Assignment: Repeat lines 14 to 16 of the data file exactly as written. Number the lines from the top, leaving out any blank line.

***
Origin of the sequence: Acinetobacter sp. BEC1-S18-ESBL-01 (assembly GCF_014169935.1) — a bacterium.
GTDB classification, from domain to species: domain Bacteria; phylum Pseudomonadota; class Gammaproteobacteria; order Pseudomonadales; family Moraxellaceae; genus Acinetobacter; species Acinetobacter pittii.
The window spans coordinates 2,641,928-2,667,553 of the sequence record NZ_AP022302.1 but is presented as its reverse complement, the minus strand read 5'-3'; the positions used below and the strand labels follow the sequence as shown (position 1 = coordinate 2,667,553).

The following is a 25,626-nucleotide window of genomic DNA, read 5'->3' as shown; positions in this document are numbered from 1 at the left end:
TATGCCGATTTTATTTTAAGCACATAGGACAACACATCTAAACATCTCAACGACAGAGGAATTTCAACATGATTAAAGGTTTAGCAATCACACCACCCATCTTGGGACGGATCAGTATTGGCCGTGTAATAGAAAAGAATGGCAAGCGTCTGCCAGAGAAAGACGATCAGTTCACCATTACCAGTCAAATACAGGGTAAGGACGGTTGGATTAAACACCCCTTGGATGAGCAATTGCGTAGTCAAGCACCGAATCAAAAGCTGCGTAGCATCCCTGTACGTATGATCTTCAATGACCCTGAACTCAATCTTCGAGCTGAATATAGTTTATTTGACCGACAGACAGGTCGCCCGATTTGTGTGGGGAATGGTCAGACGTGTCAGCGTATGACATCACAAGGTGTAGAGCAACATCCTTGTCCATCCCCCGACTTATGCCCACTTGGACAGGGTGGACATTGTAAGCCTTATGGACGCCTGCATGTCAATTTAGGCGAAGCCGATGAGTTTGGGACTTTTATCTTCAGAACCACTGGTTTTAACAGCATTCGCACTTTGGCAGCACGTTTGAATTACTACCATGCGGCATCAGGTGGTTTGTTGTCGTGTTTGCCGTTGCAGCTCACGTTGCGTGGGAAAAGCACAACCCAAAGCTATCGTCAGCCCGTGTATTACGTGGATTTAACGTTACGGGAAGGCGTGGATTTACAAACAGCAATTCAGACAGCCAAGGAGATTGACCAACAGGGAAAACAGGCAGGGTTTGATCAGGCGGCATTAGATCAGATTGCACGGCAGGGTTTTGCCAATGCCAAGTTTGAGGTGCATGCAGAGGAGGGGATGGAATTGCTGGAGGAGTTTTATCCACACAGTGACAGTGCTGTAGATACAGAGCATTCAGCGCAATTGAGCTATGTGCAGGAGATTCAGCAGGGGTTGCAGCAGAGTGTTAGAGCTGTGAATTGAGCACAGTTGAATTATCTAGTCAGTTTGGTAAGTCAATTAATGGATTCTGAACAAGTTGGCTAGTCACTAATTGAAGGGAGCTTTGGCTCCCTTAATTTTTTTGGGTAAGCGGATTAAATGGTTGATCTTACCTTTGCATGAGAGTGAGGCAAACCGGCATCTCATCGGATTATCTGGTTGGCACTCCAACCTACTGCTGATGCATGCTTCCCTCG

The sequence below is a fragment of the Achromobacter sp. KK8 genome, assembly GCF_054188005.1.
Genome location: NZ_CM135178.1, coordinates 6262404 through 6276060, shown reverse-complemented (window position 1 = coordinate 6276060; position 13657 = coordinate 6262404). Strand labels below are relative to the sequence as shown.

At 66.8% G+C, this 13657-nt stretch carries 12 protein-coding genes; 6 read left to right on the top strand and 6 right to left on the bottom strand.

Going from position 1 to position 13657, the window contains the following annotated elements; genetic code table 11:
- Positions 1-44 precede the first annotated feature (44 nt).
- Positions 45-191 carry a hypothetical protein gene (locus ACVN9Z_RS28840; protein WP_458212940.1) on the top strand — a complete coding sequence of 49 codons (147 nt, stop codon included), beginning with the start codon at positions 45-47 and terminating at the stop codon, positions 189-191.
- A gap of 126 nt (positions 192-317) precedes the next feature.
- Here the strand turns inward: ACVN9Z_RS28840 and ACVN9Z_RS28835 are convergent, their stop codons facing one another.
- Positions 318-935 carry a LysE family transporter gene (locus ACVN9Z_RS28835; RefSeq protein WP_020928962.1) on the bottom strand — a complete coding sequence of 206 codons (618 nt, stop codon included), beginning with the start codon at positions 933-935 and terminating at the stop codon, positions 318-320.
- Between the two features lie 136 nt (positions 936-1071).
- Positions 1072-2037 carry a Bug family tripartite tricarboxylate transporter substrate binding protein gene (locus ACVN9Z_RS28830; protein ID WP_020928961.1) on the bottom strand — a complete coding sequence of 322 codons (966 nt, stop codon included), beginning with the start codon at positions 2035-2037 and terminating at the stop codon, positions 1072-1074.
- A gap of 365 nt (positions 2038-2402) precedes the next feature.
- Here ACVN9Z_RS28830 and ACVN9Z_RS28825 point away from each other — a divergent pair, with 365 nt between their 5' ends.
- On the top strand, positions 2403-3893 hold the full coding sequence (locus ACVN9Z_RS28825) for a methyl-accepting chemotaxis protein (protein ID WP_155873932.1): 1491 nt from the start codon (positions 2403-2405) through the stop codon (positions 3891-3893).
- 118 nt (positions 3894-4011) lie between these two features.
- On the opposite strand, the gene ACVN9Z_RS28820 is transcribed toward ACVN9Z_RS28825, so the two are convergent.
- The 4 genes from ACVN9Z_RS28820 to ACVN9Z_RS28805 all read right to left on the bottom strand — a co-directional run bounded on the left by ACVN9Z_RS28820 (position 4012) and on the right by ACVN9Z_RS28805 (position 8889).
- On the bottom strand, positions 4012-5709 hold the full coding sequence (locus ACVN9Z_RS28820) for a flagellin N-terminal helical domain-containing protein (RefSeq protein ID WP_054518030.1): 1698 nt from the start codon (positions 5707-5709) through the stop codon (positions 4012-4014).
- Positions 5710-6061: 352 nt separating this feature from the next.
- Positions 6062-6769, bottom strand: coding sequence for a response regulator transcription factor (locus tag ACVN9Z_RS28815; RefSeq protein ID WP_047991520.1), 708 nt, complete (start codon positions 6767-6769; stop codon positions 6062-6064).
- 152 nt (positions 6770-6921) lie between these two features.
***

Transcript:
- Positions 318-935 carry a LysE family transporter gene (locus ACVN9Z_RS28835; RefSeq protein WP_020928962.1) on the bottom strand — a complete coding sequence of 206 codons (618 nt, stop codon included), beginning with the start codon at positions 933-935 and terminating at the stop codon, positions 318-320.
- Between the two features lie 136 nt (positions 936-1071).
- Positions 1072-2037 carry a Bug family tripartite tricarboxylate transporter substrate binding protein gene (locus ACVN9Z_RS28830; protein ID WP_020928961.1) on the bottom strand — a complete coding sequence of 322 codons (966 nt, stop codon included), beginning with the start codon at positions 2035-2037 and terminating at the stop codon, positions 1072-1074.